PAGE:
After all of the practices leading up to the service, we have two dress rehearsals that children must attend before performing in the show. One is usually the day before, and the second rehearsal is during the day of the performance. The dress rehearsals are important so that the kids are confident in what they are performing and so that they get a feel of it and are comfortable with what they are doing. After the dress rehearsals, the service begins. 

    This year’s service includes: TRU Function playing, youth playing, and readings from the youth. We take our turns performing and we continue with “Silent Night.” The candles are passed out and we begin to sing “Silent Night” as a congregation. After we finish with “Silent Night” the service ends with “Go Tell it on the Mountain”. All the kids go up to the stage and TRU Function plays, while the congregation also joins in with the singing. It’s a powerful moment for everyone, and it’s a great opportunity for the children to have a part in the service. In early spring the preparations start for the next program.

    I interviewed Julie Mazer, to see what goes into planning the Christmas Eve service. Julie Mazer, Julia Burkey and Rob Martens are the main people that are involved in planning and preparing for the service. Julia Burkey plays a role in mapping out the service with Julie, this includes choosing the scripture, identifying the scripture readings, gathering all songs and hymns from TRU Function, making any edits needed, and putting them into the bulletin to create the powerpoint. Rob Marten helps oversee TRU Function. This involves selecting songs, creating scores, and leading practice sessions. There are also special performances that involve both TRU Function and the younger children. The most touching memory of Julie’s is seeing how excited and proud the kids are when the whole service comes together. The most funny moment was one year when they lost power during “Silent Night” and “Go Tell It on the Mountain”. The most fun part of planning for the service is when it all comes together and seeing how excited and proud the kids are.

  • Behind the Scenes with Tru Function by Agisela Rose


    I could hardly contain my excitement, as I hopped in the car. I had been listening to, and admiring the church youth band Tru Function for years, and now, I was on my way to the martens’ house to audition and become a part of it! If any of you have ever wanted a more inside look at Tru Function, then you are in luck, because I am here to tell you, dear reader, all about it!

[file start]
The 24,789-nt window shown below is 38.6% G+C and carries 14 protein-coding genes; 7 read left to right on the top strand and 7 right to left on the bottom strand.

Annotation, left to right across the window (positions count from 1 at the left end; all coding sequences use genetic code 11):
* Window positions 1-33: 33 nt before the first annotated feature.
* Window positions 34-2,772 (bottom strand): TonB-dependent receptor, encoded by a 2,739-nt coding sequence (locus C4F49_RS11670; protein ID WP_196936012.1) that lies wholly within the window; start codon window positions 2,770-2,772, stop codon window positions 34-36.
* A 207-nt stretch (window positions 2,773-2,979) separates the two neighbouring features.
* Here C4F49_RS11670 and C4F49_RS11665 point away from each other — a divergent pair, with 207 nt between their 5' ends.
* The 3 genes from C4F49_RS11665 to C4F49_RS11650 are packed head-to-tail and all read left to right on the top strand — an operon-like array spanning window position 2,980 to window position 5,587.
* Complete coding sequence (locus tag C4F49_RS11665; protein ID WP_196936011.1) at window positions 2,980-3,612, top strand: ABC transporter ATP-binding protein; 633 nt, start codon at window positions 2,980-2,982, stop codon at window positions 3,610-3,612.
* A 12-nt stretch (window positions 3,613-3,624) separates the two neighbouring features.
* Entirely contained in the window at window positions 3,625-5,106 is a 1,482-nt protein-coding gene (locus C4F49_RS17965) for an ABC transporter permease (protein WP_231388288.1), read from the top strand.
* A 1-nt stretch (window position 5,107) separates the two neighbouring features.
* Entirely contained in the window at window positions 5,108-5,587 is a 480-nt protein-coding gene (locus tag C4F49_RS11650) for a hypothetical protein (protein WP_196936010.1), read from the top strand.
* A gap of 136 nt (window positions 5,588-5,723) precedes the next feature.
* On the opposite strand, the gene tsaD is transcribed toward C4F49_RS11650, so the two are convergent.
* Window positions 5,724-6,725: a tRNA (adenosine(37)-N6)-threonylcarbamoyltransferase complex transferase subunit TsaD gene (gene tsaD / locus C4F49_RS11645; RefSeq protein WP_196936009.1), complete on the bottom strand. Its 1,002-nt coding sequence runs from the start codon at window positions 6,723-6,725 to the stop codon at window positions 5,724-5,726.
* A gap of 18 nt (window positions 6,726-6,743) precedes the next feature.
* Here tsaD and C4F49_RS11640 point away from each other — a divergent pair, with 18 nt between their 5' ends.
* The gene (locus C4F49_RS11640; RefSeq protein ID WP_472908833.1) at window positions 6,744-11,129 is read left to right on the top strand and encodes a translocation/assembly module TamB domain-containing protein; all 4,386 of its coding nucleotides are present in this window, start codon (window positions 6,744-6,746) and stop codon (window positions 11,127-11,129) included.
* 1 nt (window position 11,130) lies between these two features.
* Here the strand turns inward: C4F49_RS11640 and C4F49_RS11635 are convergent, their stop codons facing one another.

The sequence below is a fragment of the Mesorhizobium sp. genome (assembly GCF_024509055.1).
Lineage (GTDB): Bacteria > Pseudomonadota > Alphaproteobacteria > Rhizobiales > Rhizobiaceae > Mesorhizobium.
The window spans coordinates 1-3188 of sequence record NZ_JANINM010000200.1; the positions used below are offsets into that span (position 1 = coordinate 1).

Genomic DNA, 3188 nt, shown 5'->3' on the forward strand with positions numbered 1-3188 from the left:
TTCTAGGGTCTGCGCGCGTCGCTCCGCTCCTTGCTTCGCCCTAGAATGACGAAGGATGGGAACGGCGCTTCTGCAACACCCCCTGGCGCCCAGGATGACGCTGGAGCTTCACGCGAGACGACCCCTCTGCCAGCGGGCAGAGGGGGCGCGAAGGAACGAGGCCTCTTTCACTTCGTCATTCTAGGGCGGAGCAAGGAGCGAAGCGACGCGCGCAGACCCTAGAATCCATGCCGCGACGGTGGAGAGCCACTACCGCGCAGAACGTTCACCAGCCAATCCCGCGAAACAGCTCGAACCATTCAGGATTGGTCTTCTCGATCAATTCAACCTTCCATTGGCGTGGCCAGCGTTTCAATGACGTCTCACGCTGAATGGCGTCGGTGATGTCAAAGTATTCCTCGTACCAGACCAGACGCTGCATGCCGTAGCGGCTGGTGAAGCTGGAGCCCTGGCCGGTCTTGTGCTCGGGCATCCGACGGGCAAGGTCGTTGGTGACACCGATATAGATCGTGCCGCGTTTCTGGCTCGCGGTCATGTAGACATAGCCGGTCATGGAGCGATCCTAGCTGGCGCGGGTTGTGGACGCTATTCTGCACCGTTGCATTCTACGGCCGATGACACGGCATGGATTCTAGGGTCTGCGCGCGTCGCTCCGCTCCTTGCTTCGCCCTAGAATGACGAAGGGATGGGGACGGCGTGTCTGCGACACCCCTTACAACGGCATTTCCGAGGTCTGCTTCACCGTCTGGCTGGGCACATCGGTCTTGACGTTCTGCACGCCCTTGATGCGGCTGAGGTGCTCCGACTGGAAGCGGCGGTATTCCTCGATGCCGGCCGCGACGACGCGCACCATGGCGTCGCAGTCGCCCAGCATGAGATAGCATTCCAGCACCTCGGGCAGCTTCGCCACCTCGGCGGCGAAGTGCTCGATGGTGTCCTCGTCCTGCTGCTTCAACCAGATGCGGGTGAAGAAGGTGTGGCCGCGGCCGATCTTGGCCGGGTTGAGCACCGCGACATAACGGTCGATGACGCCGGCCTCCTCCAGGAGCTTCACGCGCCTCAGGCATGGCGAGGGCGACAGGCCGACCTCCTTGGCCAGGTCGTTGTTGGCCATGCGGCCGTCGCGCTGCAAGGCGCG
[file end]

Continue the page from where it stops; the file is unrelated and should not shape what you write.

When the car stopped in front of the Martens’ house, I stepped out of the car and rang the doorbell. I was greeted by Rob, the director of Tru Function. I stepped inside, and then, the audition started. 

    Mind you, Tru Function auditions aren’t that stressful, because unlike some, the Tru Function auditions aren’t really there to determine if you get into the band. These auditions are more about finding out what your skill set is.

    After my mom and Rob chatted a bit, Rob sat me down at the piano and asked me to play a few select chords to find out my piano skill set, then he played a few chords and had me mimic them. After that, I listened to some songs that Tru Function would play later on, such as Jericho and miracle. I also sang along to these songs while Rob used auto-tune to adjust the song’s pitch and get a sense of my voice range. It was fun to hear the songs go through autotune, because one minute the song was normal and in pitch, and then it sounded like Alvin the chipmunk was the star singer! 

    This whole process took about 30-ish minutes. And for the last part of the audition, but more so just for fun, Rob took me to his studio, gave me a pair of sound muffling headphones to protect my ears, and quickly taught me a basic rock beat on the drums, in case I would, later on, be interested in trying out for drums. And let me tell you, drums are not as easy to master as they might appear! Rob said that he looked forward to having me in the band. After that, I said goodbye, got back in the car, and rode home, now as an official member of Tru Function!


    Now that I was a part of the Tru Function group, I couldn’t just sit around and revel in the excitement; I had to get to work! So on a bright Sunday morning, I walked to church with a spring in my step and felt almost lighter than air! My first rehearsal for Tru Function was about to start. The practice began after Sunday school classes at about 10:00. The first few minutes of Tru Function is designated warm-up time. The purpose of warm-ups is A: to warm up and get ready for practice, and B: to wait for everyone to get to the Tru Function room.